I gassed up out of plastic jugs in Infiernillo, and arrived in La Puerta de Ixtapa at 7:40pm. Not finding who I was looking for, I went to Zihuatanejo to see what the hotel situation was like on the weekend of New Years. I had a place in mind, but stopped at a few other hotels along the way just to get a feel for the prices. This was my first time ever staying in a hotel in Zihuatanejo. The first hotels I went to quoted me absolutely ridiculous prices (900 or 1000 / night), but the place I had in mind from the beginning quoted me $150 pesos / night as their christmas season rate, and I ended up staying there for 3 nights.

I was surprised to see two KLR 650's parked at the hotel, and even more surprised to see they had Alberta license plates! I never ran into the owners though.

I went to the main plaza, and within two or three minutes ran into a friend of mine. I spent the rest of the evening with her, her boyfriend, and a couple of their friends. She was born and raised in Zihuatanejo, but now lives with her brother and sister in Morelia. The next day we were to meet to go to the beach, but I waited at my friends house for an hour and the others never showed up. I decided to go to Ixtapa by myself, and spent a couple hours on Playa El Palmar. After that, I took a ride out to La Barra de Potosi along the ocean road. I was there for about an hour, and left at sunset, back along the ocean road. I spent three hours having a few beers with some local bikers, who remembered me and my DT 175, and loved the XR.

Shortly after 10pm, I went to my friends house, and had New Years Eve dinner with her family. I went back to the hotel around 2:30 or 3:00am or so. The next day 5 of us spent the day on Playa La Ropa, after stocking up on food and drinks at the Commercial Mexicana. In the evening I went to Domingos Culturales. Pretty much the same as always. The young locals don't go to enjoy the amateur hour performances, but rather, they go to see and be seen. And so did I. An old friend recognized me, and I chatted with her for a while. Otherwise, I wandered around by myself and later my friend from Morelia showed up with her friends.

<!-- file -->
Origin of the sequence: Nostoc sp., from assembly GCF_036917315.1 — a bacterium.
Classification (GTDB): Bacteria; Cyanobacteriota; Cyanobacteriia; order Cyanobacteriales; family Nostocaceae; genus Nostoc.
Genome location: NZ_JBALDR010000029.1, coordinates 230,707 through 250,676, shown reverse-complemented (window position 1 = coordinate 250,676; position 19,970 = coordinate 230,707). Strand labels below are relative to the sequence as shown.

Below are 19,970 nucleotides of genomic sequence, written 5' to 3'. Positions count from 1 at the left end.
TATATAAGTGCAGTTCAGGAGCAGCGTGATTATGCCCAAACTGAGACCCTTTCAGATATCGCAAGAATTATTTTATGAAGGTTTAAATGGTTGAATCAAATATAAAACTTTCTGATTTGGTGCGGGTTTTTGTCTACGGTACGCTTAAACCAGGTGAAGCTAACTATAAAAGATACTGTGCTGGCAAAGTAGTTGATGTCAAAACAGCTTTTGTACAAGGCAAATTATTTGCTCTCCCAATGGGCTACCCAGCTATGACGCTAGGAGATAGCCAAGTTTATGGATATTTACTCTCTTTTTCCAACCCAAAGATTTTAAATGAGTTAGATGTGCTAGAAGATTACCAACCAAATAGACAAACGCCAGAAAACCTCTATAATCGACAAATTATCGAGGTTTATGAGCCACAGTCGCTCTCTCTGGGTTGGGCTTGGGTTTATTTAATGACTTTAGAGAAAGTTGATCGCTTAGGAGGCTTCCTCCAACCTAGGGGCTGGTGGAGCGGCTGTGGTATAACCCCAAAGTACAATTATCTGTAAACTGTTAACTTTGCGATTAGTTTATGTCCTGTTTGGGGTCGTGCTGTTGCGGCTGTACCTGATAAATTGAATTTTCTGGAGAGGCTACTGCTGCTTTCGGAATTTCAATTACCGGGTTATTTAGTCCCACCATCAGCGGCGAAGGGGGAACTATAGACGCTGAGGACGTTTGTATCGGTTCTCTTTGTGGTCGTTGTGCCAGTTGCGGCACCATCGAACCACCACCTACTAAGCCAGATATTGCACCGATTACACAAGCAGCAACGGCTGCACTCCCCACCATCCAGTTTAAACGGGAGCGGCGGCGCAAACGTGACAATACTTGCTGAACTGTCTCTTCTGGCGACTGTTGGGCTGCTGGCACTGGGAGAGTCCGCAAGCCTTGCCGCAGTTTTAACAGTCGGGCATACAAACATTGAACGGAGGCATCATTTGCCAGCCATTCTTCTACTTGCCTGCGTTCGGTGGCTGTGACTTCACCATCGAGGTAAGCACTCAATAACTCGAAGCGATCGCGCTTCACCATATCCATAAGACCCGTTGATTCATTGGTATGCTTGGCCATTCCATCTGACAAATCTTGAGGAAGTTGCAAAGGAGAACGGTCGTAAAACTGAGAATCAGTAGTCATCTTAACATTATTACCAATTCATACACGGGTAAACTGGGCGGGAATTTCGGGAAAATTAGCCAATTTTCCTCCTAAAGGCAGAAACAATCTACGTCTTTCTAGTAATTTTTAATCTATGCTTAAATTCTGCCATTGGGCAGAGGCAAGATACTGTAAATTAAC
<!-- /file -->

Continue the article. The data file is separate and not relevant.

I was with them at the main plaza and on the municipal pier until about 12:30am. They went home, but I was still wide awake. Unfortunately most people that I know there don't have money for the night clubs in Ixtapa. I went to Carlos and Charlies, by myself, for about 2 hours. It was mildly entertaining, but not really. They charged a $100 peso cover. If I ever go to a disco there on my own again, I think it will be the Tequila. There are not usually many foreigners in there, but their strobe lights drive me crazy. I got tacos from El Hornito, in front of Milano, before going back to the hotel to sleep.

In the morning, I packed up my stuff, and went to Troncones. Within moments of arriving, I had two American guys asking me about my bike, and invited me to stay with them where ever they were staying, but they were basically camping I think. That was cool, and as soon as I walked up to the beach some guy came over and asked me if I thought it would get windier, enough for his kite. I told him I didn't know, and later realized he meant for kite surfing. I thought he meant for a normal kite, which I had seen people flying in Ixtapa. I saw some Canadian and Ontario plated vehicles there, someone else asked if I was from Canada and we had that customary what are you doing here conversation. I really had to start asking myself what the hell I am doing in Morelia right now, and not at the beach. I only spent about 1 hour in Troncones, rode to the south end of the beach (on the road), then up to Majahua, and from Majahua continued on the dirt road for 10 or 15 minutes (6km?) till I hit Mex 200, at 2pm, and hit the highway back home.